Like we’ve said, Memrise is super audio-heavy. You’ll hear words pronounced over and over again, which we did find helpful in committing vocab to memory. You’ll flip between hearing words pronounced by someone speaking in a video, hearing the word while looking at solely the spelling and tapping through the possible definitions of each word. We liked that Memrise used videos of native speakers using the vocab words because it engaged us visually and auditorily. There’s even a section of the app called “Learn with Locals” where you can watch videos of native speakers going about their day and speaking the language you’re learning.
One of the coolest features of Memrise is the explore tab. We were surprised the app requested permission for access to our camera, but we were excited when we saw the purpose. Through the app, you can use your phone’s camera to take photos of objects and have the translation pop up on the screen underneath the object. This feature was also pretty accurate in naming objects properly. It confused some things depending on the camera angles, like labeling a laptop screen as a TV. But as we moved the camera around to include more defining features, like the keyboard, it was able to correctly identify our laptop. You can even tap the small speaker icon next to the translation to hear how the word is pronounced in the language you’re learning.
Once you take a photo using the app, it saves to your library within the app. If you click over to your library, the app pre-organizes photos into folders based on the category of the item you photographed. There are folders set up for photos of objects in categories like office, animals, food and even specific categories like Easter, Halloween and Earth Day. It’s awesome that the app quickly organizes things into folders for you and saves your images so you can look at them the next time you want to remember the vocab. We think the camera feature would be perfect for on the go if you can’t recall a word or are trying to communicate with someone quickly.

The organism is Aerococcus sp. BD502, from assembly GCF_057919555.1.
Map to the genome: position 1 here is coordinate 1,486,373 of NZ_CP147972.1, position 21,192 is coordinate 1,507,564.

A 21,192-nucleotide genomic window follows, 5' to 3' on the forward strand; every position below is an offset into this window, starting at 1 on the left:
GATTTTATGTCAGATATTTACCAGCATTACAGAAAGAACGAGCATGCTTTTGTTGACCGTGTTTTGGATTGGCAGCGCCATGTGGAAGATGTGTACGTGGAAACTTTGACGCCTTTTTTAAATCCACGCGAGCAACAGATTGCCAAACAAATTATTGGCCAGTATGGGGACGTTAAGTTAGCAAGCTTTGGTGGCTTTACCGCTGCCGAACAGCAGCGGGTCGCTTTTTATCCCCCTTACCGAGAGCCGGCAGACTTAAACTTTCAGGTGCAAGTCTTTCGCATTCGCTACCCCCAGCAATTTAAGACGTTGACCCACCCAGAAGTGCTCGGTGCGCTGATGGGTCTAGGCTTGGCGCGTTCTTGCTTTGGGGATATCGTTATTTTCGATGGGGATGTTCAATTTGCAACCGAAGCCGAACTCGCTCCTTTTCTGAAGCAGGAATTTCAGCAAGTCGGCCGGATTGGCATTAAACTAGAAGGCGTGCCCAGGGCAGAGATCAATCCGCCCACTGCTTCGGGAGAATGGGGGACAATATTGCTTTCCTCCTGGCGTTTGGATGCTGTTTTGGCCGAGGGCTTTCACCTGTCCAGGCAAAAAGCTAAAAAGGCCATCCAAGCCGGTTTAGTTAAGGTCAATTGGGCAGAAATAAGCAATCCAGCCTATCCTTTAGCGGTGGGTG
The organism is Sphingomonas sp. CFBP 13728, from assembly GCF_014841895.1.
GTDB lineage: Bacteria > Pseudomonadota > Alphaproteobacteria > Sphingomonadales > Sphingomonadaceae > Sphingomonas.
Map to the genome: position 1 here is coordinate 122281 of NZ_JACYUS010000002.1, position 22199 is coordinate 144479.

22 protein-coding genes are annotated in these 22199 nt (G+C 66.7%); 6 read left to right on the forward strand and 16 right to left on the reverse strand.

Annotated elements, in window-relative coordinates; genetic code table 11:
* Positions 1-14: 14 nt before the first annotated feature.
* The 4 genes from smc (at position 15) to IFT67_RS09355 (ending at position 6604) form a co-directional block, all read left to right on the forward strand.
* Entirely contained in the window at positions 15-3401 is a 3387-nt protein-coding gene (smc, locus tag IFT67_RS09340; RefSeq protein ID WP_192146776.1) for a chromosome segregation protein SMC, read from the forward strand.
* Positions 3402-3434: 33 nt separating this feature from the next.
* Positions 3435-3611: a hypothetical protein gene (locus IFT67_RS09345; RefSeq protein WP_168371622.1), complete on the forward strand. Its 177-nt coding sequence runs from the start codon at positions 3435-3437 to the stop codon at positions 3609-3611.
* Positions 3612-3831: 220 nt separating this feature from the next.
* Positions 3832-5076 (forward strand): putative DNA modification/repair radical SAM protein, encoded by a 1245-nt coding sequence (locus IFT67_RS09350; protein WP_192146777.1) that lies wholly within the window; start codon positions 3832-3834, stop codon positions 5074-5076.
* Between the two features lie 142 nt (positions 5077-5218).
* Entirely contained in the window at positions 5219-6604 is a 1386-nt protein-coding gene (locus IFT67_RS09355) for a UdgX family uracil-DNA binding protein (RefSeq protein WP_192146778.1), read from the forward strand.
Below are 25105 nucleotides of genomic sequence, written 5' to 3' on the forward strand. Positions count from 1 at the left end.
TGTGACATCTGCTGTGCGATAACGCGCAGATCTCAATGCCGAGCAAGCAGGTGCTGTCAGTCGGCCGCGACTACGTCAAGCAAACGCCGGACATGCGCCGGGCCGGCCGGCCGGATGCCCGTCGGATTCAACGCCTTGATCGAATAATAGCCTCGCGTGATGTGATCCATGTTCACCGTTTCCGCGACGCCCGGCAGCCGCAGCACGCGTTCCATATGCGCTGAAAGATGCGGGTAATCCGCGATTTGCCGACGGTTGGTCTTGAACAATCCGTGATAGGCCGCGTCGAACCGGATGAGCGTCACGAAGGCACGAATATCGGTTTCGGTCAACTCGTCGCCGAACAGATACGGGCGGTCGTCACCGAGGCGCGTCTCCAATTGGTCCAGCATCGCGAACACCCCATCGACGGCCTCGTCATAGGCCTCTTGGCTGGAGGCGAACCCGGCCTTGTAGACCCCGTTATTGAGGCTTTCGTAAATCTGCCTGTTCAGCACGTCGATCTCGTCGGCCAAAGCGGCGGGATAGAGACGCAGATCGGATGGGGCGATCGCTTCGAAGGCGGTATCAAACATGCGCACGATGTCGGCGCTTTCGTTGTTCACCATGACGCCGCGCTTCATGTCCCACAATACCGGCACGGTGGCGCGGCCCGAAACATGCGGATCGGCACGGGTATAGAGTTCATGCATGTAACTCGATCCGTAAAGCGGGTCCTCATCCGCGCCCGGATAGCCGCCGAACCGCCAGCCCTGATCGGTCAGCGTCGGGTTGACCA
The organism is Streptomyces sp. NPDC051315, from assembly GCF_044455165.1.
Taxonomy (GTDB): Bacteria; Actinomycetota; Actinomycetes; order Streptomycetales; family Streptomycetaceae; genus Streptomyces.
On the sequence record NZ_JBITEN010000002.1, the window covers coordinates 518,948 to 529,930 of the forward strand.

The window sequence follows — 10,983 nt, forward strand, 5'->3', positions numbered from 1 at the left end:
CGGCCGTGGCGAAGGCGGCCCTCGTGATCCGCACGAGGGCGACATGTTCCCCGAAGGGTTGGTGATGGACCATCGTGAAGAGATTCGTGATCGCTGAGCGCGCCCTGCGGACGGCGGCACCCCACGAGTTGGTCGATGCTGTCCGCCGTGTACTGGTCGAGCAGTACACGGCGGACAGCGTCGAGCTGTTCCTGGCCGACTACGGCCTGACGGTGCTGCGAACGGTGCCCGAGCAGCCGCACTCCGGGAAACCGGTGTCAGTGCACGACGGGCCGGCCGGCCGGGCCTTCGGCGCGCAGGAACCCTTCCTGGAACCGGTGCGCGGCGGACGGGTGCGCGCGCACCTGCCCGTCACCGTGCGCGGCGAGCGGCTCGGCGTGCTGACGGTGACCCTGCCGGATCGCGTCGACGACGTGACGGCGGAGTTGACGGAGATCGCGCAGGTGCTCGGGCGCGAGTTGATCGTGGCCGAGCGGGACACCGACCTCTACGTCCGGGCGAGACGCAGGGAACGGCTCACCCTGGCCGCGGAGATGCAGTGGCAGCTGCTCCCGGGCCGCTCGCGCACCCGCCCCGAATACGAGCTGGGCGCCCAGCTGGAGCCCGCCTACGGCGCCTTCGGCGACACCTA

Memrise also offers some standard features we’ve found in other language apps. You can set daily goals for learning, like learning 5, 10 or 15 words per day. You can also turn on notifications for reminders to open the app and spend time learning your new language each day. The reminders aren’t overwhelming and allow you to customize your experience with the app. If you know you have more time to spend on Memrise at night, you can set reminders for later in the day instead of during the morning so that you’re getting the most out of your experience. Overall, Memrise offered our favorite features from other apps and added new and different options in a user interface that was straightforward and easy to follow.
The price may seem high for Memrise, but at $99.99 for a lifetime subscription you’re getting access to learning 22 different languages in an efficient and engaging way. The app has an intuitive interface that makes it really easy to navigate so you can start learning right away instead of spending time figuring out where to begin. We loved the inclusion of videos in vocab lessons because it kept us engaged and interested. Plus, the bonus feature of using your camera to identify objects and get the immediate translations really sets Memrise apart from the other language apps we’ve tested.
A lifetime subscription for Memrise is currently on sale for $99.99, originally $139. If you’re looking to fill your extra time by learning a new language or have been wanting to improve upon old speaking skills, we think Memrise is the way to go.